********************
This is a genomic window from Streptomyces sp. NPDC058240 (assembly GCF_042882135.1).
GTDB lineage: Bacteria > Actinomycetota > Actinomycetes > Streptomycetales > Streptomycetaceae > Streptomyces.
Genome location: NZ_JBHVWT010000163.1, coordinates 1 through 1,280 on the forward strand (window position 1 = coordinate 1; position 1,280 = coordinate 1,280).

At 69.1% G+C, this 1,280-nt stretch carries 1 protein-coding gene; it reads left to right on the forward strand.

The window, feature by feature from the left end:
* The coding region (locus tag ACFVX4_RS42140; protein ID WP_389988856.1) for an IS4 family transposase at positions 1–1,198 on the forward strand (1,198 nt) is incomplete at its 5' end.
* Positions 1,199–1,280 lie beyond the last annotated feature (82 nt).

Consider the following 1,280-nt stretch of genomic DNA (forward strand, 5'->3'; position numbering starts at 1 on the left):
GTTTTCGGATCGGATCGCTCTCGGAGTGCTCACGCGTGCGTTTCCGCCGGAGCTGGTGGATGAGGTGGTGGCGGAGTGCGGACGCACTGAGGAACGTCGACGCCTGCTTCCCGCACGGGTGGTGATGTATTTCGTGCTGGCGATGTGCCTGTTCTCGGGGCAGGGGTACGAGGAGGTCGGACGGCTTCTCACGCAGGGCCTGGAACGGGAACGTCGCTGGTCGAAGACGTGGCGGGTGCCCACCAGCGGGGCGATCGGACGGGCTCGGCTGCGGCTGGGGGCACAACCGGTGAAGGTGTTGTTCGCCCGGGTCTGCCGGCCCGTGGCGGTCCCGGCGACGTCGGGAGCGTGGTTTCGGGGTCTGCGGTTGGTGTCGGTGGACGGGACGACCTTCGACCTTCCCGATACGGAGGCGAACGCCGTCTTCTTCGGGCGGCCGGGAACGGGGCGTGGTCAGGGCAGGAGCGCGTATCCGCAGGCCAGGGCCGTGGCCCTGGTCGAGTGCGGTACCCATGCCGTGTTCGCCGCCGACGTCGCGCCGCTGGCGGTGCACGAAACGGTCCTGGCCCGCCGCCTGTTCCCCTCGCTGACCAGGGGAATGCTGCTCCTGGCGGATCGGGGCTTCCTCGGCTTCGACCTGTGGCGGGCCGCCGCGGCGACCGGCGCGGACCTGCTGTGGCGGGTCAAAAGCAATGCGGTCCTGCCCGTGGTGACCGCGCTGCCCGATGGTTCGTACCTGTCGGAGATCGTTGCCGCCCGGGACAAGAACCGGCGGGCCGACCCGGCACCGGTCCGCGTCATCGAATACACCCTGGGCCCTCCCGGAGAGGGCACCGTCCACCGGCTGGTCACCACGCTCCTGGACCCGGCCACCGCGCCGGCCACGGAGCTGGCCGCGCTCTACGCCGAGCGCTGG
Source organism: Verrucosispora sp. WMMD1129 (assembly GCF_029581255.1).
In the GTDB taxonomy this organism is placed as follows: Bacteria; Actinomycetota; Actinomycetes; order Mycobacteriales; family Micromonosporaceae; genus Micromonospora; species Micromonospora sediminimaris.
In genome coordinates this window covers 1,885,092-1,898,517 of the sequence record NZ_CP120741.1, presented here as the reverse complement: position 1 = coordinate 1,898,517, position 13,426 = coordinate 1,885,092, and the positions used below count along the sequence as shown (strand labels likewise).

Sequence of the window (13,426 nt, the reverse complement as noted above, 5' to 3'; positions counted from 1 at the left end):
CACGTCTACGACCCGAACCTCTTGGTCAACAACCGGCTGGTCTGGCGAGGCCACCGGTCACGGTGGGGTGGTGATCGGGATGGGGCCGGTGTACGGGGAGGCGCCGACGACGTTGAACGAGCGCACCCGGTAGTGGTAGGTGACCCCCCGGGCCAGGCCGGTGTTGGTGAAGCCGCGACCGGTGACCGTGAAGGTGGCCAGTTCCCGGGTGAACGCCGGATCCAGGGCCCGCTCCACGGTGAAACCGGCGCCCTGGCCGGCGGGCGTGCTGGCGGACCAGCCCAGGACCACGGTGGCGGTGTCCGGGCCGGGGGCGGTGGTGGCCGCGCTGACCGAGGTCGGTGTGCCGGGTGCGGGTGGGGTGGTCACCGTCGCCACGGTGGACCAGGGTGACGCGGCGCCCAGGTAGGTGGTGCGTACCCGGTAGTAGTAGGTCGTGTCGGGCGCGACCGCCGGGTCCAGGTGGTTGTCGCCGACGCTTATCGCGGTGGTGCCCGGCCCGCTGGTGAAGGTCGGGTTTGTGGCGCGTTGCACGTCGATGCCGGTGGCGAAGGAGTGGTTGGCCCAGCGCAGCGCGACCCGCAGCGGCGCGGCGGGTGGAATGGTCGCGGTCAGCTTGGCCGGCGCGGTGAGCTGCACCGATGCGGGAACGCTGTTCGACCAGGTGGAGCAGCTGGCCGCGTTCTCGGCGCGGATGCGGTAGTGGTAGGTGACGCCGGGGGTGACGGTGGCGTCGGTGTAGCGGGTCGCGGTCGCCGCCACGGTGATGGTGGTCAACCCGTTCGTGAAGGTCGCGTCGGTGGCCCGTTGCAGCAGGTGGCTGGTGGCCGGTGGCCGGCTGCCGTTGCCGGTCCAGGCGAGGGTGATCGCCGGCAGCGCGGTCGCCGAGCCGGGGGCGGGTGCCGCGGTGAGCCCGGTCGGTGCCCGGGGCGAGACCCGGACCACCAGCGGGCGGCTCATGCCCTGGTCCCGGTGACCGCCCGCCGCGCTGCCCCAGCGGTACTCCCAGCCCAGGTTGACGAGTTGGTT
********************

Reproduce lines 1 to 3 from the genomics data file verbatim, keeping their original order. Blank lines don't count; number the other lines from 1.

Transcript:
This is a genomic window from Streptomyces sp. NPDC058240 (assembly GCF_042882135.1).
GTDB lineage: Bacteria > Actinomycetota > Actinomycetes > Streptomycetales > Streptomycetaceae > Streptomyces.
Genome location: NZ_JBHVWT010000163.1, coordinates 1 through 1,280 on the forward strand (window position 1 = coordinate 1; position 1,280 = coordinate 1,280).